Unlike previous eras, and certainly later ones, the West Indies bowling attack of 1957 was built around the joint spin attack of Ramadhin and Valentine. Roy was the sole pace bowler chosen for the Test matches, receiving medium paced support from the all-rounders Frank Worrell, Denis Atkinson and Gary Sobers. English captain Peter May won the toss in the First Test and chose to bat first. Frank Worrell bowled the first over, with Roy sharing the new ball. Roy took 2 for 74, however, the star for the West Indies was Ramadhin with 7 for 49 in England’s total of just 186. The West Indies made 474 in reply, with Roy being run out for a duck in his first test innings. England then posted a massive 4 for 583, with Peter May finishing on 285 not out. Roy bowled reasonably well in all the carnage, taking 1 for 67 off 26 overs. Atkinson, with 72 overs, and Ramadhin, with 98 overs, carried most of the load. The match ended in a draw, but not before the West Indies collapsed. Stumps on day five saw the West Indies struggling to avoid defeat at 7 for 72.
The four Test series was won by England two to nil, with victories in the Second Test at Lords by an innings and 36 runs and the Fourth Test at Headingly by an innings and 5 runs. The Third Test at Trent Bridge was drawn. Gilchrist produced some very quicks spells at times, however, his inaccuracy cost him. He took 4-115 at Lords, but 0 for 118 and 1 for 21 at Trent Bridge and 2 for 71 at Headingley. By the end of the tour, Roy had played more games for the West Indies than he had for Jamaica. Roy had shown some of his best form in the other tour matches, with a fine double of 5 for 41 and 2 for 27 against Derbyshire, and also 5 for 33 against Somerset.
The West Indies team returned home, with their next international series against the touring Pakistan side in 1958. Roy did not play another first class game after leaving England in September 1957 until the First Test against Pakistan, which started on the 17th of January 1958. While he had only taken ten wickets against England, Roy’s performances were sufficiently impressive to make him an automatic choice for the First Test. After the West Indies had scored an impressive 579, Roy bowled with impressive speed to take 4 for 32 in the rout of Pakistan for just 106. Another white man, Gerry Alexander, had taken over the captaincy of the West Indies, and he had little hesitation in enforcing the follow-on. Hanif Mohammad then produced one of the finest match saving innings of all time, scoring 337 in 970 minutes. Roy took 1 for 121, Pakistan totaled 657, and the match was drawn. The West Indies won the Second Test at Queen’s Park Oval in Port of Spain by 120 runs. Roy contributed strongly to the victory, taking 3 for 67 and 4 for 61. He made the early breakthrough for the home side in both innings, bowling the Pakistan opener Alimuddin twice for 9 and 0.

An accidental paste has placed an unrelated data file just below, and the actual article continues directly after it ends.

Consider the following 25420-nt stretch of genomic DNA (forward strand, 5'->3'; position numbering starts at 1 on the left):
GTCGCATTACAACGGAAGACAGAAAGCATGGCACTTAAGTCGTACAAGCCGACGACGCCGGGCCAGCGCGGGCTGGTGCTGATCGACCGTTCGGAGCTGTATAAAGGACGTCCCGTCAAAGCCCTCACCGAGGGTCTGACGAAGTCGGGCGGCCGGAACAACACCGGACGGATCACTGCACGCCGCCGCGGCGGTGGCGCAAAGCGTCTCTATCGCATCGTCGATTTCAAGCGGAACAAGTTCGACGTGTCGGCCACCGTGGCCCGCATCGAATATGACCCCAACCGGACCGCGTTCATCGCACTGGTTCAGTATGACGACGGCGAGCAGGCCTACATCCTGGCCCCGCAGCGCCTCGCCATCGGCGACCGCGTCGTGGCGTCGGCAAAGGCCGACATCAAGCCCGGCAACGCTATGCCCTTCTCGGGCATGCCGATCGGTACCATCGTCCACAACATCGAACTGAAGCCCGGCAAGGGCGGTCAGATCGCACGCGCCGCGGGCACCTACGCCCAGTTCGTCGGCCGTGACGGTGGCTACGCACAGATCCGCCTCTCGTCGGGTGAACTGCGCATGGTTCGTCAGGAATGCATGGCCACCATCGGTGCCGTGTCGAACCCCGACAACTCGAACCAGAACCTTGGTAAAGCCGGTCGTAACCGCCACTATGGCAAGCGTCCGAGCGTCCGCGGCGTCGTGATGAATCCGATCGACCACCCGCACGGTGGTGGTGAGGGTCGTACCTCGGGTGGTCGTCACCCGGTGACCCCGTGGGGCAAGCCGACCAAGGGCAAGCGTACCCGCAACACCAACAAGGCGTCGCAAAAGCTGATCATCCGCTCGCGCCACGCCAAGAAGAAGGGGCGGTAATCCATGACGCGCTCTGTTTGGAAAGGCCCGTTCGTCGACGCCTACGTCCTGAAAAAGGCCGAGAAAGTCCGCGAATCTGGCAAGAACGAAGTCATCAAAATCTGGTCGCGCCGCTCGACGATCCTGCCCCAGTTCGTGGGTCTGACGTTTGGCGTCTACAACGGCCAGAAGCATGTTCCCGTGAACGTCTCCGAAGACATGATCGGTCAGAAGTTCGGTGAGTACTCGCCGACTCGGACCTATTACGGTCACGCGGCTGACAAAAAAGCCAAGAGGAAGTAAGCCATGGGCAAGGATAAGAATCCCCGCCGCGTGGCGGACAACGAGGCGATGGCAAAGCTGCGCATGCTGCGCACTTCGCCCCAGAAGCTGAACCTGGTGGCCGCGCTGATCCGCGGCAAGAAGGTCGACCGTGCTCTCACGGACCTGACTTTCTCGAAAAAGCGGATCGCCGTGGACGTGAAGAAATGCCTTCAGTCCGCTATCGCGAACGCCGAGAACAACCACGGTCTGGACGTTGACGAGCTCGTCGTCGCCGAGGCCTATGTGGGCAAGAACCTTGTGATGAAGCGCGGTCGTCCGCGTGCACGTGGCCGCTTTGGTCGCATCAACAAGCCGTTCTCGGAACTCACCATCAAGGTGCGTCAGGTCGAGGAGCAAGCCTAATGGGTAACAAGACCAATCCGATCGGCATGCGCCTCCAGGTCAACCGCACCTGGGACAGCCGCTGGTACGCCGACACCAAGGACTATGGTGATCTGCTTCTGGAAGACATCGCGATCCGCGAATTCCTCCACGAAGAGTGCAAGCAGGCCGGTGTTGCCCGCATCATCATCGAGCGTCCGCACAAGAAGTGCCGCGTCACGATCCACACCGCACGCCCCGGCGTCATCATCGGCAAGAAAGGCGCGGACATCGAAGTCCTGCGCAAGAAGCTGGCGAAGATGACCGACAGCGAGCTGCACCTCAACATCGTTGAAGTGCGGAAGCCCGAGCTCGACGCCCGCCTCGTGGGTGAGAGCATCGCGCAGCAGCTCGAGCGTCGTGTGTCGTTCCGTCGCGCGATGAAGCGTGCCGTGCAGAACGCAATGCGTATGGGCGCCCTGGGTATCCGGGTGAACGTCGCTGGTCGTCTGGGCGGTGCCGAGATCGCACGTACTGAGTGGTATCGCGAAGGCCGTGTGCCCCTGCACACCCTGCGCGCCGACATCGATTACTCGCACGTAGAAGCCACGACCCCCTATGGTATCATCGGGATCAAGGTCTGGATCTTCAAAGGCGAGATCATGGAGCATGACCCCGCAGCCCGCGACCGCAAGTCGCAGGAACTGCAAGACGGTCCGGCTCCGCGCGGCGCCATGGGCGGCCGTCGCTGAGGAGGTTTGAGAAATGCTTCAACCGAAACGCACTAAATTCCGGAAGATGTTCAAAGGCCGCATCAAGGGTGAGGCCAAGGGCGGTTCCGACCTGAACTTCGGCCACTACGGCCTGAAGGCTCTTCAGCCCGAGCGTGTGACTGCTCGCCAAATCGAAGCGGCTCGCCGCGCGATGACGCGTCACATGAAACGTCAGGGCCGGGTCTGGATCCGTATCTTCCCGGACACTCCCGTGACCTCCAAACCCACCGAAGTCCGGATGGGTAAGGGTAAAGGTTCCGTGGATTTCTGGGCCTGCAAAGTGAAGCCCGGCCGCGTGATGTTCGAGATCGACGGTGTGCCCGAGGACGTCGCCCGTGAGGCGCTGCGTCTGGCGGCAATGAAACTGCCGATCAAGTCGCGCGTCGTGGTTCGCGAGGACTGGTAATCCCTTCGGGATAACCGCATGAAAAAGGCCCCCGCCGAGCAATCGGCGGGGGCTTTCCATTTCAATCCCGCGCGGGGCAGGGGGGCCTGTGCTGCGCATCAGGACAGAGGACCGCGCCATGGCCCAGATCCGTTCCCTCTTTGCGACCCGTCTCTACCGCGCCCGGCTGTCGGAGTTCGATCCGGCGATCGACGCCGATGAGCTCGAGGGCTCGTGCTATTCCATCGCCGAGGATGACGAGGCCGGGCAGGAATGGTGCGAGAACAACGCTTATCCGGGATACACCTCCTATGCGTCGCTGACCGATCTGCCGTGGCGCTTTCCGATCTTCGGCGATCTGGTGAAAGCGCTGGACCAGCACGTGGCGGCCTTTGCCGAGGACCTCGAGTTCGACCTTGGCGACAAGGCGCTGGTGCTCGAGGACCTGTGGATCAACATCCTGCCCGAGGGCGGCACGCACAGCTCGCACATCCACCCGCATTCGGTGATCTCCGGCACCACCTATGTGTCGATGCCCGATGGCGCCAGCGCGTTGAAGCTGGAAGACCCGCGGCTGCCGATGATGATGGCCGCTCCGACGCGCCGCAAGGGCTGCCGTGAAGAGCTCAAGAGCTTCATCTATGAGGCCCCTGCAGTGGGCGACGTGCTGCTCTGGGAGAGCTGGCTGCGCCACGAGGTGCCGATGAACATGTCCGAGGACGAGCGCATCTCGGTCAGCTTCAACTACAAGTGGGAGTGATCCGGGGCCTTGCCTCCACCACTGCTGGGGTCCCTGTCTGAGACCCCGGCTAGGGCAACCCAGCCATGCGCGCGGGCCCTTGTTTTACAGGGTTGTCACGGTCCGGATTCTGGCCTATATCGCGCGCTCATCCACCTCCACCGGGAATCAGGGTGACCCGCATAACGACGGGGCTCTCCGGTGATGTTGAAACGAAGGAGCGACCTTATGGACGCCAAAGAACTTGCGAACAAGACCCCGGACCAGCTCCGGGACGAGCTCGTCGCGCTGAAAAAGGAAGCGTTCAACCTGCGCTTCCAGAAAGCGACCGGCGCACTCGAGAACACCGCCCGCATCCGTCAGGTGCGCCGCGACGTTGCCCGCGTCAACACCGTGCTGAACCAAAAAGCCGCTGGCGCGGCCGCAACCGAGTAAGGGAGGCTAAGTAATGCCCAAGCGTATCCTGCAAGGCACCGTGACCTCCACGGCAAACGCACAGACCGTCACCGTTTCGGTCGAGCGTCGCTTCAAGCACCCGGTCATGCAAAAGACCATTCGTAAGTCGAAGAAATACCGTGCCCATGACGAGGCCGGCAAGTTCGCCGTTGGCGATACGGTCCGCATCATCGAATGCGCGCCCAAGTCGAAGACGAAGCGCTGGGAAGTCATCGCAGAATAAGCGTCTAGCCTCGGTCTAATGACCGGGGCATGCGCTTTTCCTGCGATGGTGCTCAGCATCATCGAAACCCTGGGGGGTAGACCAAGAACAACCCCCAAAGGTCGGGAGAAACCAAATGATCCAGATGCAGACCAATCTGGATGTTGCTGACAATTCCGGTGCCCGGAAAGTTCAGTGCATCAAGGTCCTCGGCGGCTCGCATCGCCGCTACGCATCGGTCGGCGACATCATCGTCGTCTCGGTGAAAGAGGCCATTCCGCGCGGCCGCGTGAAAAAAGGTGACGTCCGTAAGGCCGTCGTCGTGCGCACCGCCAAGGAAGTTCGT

The Third Test at Sabina Park was also won by the West Indies, by an innings and 174 runs. Roy took 2 for 106 in Pakistan’s first innings total of 328. Pakistan probably would have been slightly disappointed that they didn’t get closer to 400, however, their disappointment quickly turned to absolute dismay as the West Indies piled on 3 declared for 790. This amazing total is largely remembered for Gary Sobers world record score of 365 not out, but few people now remember that Conrad Hunte was run out for 260 in the same innings, and was himself on track to break Len Hutton’s record score of 364. The game was effectively over when Alexander declared, and Roy took 1 for 65 in Pakistan’s second innings effort of just 288. The West Indies finished the series with another win at the Bourda Ground in Georgetown, being victorious by eight wickets. Roy took 4 for 102 and 2 for 66. The Fifth Test back at Queen’s Park Oval saw a major turnaround in form, with Pakistan winning by an innings and 1 run. Roy only bowled 7 overs in the game, and failed to take a wicket.
While Roy concluded the five Tests with 21 wickets at the fairly expensive average of 30.28, his pace had clearly unsettled many of the Pakistan batsmen, even on very dead pitches. His bowling was still erratic, and could be expensive, but there was no denying he had the sheer pace can defeat even the greatest players. Pakistan’s leading batsman, the great Hanif, admitted years later that the pace of Roy had scared him at times, saying ‘I live to this day the fear of a thunderbolt from Roy Gilchrist during that much celebrated visit to the West Indies in 1958.’ Hanif recounted one particular delivery that just whistled past his nose, recalling ‘that delivery still sends shivers down my spine’.
The Fifth Test against Pakistan finished on the 31st of March, 1958, and Roy didn’t play another first class game for nearly eight months, when he was chosen for the back to back tours of India and Pakistan to being in November, 1958. Roy performed well in three leadup games to the First Test against India, but there were no real signs of what was to come. The West Indian selectors had paired Gilchrist up with another young fast bowler by the name of Wes Hall, and in this series, the two of them would become possibly the fastest bowling combinations of all-time.